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A Controlling Friendship – A Bully By Another Name

Have you ever had a friend who made you feel bad? Maybe your friend was mean to you sometimes, and confused you. Or she (or he) would ignore you because you had done something wrong.
We all fall out with our friends on occasion, even us adults. It is a normal part of life.
When the friendship is one-sided then it is a different story. Then we might say it is a ‘controlling friendship’.

How to Recognise a Controlling Friendship

Have you ever had a friend who behaves like this:

  • Always wants to spend time with you and doesn’t like when you play with others
  • Gets angry if you don’t do what they want to do
  • Contacts you all the time, even when you have gone home.
  • Wants to be like you, or wants you to be like them. Copies your clothes and your hairstyle
  • Doesn’t take notice of your feelings, it is all about what they want
  • Makes a fool of you in front of others, to make them laugh
  • If you object to this, tells you that you have no sense of humour, and that it was just a joke
  • Is moody and unpredictable, and blames you for anything that goes wrong
  • When you do something they don’t like, they ‘punish’ you by ignoring you, or playing with someone else
  • Pinches, kicks or hits you

You might still think of this person as your friend, they can be a lot of fun at times, and you want to continue to spend time with them.

We could call the person controlling. They wants to get their own way, and they do this by making you feel bad about yourself.

We could also call them a bully, because they are ‘a person who uses strength or power to harm or intimidate those who are weaker’.

A controlling person can be someone your own age, or someone older than you. If you know how to recognise a person who behaves in this way towards others, then you can avoid making friends with them. If you see them being mean to other people, then remember that they may later turn on you.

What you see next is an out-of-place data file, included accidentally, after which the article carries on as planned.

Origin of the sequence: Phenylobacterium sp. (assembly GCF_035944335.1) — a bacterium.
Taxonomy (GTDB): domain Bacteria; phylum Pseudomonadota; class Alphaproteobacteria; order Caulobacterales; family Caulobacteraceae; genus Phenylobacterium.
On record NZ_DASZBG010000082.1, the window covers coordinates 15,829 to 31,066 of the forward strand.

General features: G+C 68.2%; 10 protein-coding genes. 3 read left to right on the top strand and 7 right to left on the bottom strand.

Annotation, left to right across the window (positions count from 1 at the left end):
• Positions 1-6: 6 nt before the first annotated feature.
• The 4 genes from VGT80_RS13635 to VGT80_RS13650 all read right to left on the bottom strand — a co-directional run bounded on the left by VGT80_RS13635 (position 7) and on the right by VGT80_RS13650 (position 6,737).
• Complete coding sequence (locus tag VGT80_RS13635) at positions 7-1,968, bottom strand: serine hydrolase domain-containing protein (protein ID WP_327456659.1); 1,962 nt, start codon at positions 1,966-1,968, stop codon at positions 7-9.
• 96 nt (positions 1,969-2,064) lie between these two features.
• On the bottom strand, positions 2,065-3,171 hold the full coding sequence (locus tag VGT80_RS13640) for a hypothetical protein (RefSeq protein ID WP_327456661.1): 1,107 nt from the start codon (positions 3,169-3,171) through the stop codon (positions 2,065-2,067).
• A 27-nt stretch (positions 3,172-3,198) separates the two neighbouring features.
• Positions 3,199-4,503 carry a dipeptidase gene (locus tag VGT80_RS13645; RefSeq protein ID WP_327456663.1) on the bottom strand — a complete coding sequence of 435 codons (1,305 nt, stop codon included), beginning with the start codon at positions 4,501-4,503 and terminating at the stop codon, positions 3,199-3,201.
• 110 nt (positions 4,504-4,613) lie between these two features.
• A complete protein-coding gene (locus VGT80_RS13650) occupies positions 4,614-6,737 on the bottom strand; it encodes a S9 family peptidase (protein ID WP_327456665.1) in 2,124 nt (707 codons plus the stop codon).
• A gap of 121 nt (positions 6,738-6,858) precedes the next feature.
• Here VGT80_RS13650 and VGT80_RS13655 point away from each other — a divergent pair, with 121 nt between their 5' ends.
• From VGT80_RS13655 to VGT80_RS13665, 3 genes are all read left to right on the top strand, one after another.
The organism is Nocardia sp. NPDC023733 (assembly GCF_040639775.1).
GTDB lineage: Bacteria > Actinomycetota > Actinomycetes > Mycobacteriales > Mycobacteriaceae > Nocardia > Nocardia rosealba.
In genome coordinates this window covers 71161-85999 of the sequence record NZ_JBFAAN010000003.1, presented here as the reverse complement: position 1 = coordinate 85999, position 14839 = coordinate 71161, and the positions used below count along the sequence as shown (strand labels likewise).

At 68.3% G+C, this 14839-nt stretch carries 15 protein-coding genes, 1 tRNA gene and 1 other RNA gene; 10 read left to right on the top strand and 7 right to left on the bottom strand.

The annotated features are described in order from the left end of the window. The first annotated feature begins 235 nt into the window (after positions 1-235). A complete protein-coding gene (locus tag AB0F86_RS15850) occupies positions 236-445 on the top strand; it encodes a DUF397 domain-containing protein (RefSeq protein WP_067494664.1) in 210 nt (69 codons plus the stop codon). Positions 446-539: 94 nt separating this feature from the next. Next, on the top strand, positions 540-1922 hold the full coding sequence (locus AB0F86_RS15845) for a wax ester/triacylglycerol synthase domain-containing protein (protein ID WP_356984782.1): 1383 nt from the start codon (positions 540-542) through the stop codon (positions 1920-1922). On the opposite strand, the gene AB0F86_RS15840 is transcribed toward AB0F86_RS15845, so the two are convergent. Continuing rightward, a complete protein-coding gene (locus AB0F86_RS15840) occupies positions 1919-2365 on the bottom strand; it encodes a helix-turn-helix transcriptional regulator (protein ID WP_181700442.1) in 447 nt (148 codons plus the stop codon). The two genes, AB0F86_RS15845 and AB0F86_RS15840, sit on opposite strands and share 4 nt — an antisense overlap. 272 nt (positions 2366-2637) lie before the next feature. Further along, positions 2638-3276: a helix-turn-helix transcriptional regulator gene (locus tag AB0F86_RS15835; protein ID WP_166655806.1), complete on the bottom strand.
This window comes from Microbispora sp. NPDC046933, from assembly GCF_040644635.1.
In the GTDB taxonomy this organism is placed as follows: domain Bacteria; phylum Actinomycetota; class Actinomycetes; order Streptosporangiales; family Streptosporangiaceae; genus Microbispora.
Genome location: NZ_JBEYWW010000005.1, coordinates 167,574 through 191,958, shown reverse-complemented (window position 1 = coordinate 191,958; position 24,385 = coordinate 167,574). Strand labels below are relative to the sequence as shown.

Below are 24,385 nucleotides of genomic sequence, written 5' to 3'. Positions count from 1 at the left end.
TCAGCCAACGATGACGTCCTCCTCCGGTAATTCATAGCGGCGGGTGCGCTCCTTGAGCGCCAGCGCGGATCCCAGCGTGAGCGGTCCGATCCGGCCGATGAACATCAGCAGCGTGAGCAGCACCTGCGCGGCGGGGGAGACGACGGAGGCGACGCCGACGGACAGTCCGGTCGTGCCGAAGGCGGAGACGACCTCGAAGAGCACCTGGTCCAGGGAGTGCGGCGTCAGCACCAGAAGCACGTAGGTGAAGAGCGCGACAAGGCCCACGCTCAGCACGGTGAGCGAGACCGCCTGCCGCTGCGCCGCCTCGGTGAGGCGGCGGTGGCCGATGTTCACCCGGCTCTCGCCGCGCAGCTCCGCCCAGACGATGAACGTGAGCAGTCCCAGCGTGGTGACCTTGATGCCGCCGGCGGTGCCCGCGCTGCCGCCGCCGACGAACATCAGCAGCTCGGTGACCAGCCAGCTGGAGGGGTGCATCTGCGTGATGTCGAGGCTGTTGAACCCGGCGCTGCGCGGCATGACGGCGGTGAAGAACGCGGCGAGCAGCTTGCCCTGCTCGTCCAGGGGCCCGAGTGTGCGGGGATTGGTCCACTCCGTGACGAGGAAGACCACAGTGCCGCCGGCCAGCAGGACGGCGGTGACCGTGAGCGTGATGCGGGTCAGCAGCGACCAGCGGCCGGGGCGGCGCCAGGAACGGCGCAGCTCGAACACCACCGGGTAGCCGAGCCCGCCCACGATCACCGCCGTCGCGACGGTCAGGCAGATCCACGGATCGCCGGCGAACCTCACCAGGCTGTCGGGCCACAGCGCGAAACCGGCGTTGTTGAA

What Can You Do?

First, you could tell a friend, or a trusted adult. It could be a teacher, or a family member, maybe even the parent of a friend. Let them know that the ‘friend’ makes you feel bad, and that you don’t want to be friends with them any more.

Then you could start to distance yourself from the person by not always being available to spend time with them. If they ignore you, walk away and speak to other people in your class. Perhaps there is another person in your class who you could team up with.

No one should make you feel bad. If you have a friend who makes you upset, or who you wish you could avoid, then it is ok to stop being friends with them. Don’t let anyone control you.

You are strong. Walk away and find someone who values your friendship and who makes you happy.

Where to Get Help

If you are being bullied, and need help, there are various organisations that can help – further advice and links here.

Don’t ignore bullying, it won’t go away. If you are being bullied, it can be making your life really miserable and you need to talk to someone about what is happening.

Ideally you could talk to your parents or carers or your teacher if the bullying is happening at school. If you can’t talk to your parents or teacher, a friend could maybe talk to them for you. You must tell someone though. You might want to talk to:

–          Parents
–          Grandparents
–          Auntie or other relative
–          Friend
–          Parents’ friend
–          Teacher
–          School counsellor
–          Youth worker
–          School nurse
–          Mentor

If the bullying is going on at school, the school can activate their anti-bullying policy. Maybe your teacher doesn’t know you are being bullied.

Keep telling people until it stops. The bullying may not stop the first time you tell your parents or teacher and they try and put a stop to it. If it continues, tell your parents or teacher again.

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